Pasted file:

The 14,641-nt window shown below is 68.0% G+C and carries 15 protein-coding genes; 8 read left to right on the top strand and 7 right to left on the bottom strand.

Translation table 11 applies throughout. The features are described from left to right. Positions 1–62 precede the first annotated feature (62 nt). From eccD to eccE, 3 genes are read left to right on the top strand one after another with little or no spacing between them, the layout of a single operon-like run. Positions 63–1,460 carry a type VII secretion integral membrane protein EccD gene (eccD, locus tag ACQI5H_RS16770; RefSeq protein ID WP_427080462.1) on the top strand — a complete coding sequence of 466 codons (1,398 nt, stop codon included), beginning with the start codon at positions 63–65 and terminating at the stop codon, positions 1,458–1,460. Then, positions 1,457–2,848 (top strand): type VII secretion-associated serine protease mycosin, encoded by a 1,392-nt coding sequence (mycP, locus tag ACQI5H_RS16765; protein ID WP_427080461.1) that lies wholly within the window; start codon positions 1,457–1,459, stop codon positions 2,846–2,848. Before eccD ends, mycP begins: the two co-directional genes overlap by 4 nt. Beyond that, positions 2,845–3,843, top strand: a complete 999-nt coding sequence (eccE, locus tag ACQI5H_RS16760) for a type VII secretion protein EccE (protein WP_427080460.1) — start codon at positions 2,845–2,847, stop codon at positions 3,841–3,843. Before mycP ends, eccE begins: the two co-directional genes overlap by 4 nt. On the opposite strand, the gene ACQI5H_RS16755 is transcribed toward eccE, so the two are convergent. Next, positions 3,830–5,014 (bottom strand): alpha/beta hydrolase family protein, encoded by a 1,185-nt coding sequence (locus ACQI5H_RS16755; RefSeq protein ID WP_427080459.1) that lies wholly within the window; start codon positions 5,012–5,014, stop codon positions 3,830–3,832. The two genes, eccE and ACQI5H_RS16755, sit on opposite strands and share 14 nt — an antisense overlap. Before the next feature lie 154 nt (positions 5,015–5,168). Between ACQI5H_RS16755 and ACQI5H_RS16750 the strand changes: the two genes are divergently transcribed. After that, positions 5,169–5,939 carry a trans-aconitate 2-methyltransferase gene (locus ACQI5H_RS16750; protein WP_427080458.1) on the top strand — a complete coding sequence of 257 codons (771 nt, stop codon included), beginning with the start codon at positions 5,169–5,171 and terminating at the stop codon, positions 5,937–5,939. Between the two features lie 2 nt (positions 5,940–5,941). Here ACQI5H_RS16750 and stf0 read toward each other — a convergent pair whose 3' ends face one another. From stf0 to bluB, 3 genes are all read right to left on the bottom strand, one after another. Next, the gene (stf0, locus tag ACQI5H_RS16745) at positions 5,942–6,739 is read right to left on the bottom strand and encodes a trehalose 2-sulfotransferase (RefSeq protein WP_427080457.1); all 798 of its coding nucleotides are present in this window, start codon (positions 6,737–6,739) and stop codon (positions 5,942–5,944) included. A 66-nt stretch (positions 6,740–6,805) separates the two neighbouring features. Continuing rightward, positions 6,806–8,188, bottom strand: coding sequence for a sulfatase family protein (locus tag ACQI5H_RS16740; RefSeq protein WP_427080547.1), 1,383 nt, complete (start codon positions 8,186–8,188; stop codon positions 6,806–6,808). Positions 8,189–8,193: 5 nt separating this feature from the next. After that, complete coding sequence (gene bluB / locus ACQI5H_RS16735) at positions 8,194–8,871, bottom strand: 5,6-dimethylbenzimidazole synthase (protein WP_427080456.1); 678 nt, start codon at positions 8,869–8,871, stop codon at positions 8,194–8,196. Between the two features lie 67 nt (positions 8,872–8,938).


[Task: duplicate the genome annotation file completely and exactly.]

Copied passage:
The 14,641-nt window shown below is 68.0% G+C and carries 15 protein-coding genes; 8 read left to right on the top strand and 7 right to left on the bottom strand.

Translation table 11 applies throughout. The features are described from left to right. Positions 1–62 precede the first annotated feature (62 nt). From eccD to eccE, 3 genes are read left to right on the top strand one after another with little or no spacing between them, the layout of a single operon-like run. Positions 63–1,460 carry a type VII secretion integral membrane protein EccD gene (eccD, locus tag ACQI5H_RS16770; RefSeq protein ID WP_427080462.1) on the top strand — a complete coding sequence of 466 codons (1,398 nt, stop codon included), beginning with the start codon at positions 63–65 and terminating at the stop codon, positions 1,458–1,460. Then, positions 1,457–2,848 (top strand): type VII secretion-associated serine protease mycosin, encoded by a 1,392-nt coding sequence (mycP, locus tag ACQI5H_RS16765; protein ID WP_427080461.1) that lies wholly within the window; start codon positions 1,457–1,459, stop codon positions 2,846–2,848. Before eccD ends, mycP begins: the two co-directional genes overlap by 4 nt. Beyond that, positions 2,845–3,843, top strand: a complete 999-nt coding sequence (eccE, locus tag ACQI5H_RS16760) for a type VII secretion protein EccE (protein WP_427080460.1) — start codon at positions 2,845–2,847, stop codon at positions 3,841–3,843. Before mycP ends, eccE begins: the two co-directional genes overlap by 4 nt. On the opposite strand, the gene ACQI5H_RS16755 is transcribed toward eccE, so the two are convergent. Next, positions 3,830–5,014 (bottom strand): alpha/beta hydrolase family protein, encoded by a 1,185-nt coding sequence (locus ACQI5H_RS16755; RefSeq protein ID WP_427080459.1) that lies wholly within the window; start codon positions 5,012–5,014, stop codon positions 3,830–3,832. The two genes, eccE and ACQI5H_RS16755, sit on opposite strands and share 14 nt — an antisense overlap. Before the next feature lie 154 nt (positions 5,015–5,168). Between ACQI5H_RS16755 and ACQI5H_RS16750 the strand changes: the two genes are divergently transcribed. After that, positions 5,169–5,939 carry a trans-aconitate 2-methyltransferase gene (locus ACQI5H_RS16750; protein WP_427080458.1) on the top strand — a complete coding sequence of 257 codons (771 nt, stop codon included), beginning with the start codon at positions 5,169–5,171 and terminating at the stop codon, positions 5,937–5,939. Between the two features lie 2 nt (positions 5,940–5,941). Here ACQI5H_RS16750 and stf0 read toward each other — a convergent pair whose 3' ends face one another. From stf0 to bluB, 3 genes are all read right to left on the bottom strand, one after another. Next, the gene (stf0, locus tag ACQI5H_RS16745) at positions 5,942–6,739 is read right to left on the bottom strand and encodes a trehalose 2-sulfotransferase (RefSeq protein WP_427080457.1); all 798 of its coding nucleotides are present in this window, start codon (positions 6,737–6,739) and stop codon (positions 5,942–5,944) included. A 66-nt stretch (positions 6,740–6,805) separates the two neighbouring features. Continuing rightward, positions 6,806–8,188, bottom strand: coding sequence for a sulfatase family protein (locus tag ACQI5H_RS16740; RefSeq protein WP_427080547.1), 1,383 nt, complete (start codon positions 8,186–8,188; stop codon positions 6,806–6,808). Positions 8,189–8,193: 5 nt separating this feature from the next. After that, complete coding sequence (gene bluB / locus ACQI5H_RS16735) at positions 8,194–8,871, bottom strand: 5,6-dimethylbenzimidazole synthase (protein WP_427080456.1); 678 nt, start codon at positions 8,869–8,871, stop codon at positions 8,194–8,196. Between the two features lie 67 nt (positions 8,872–8,938).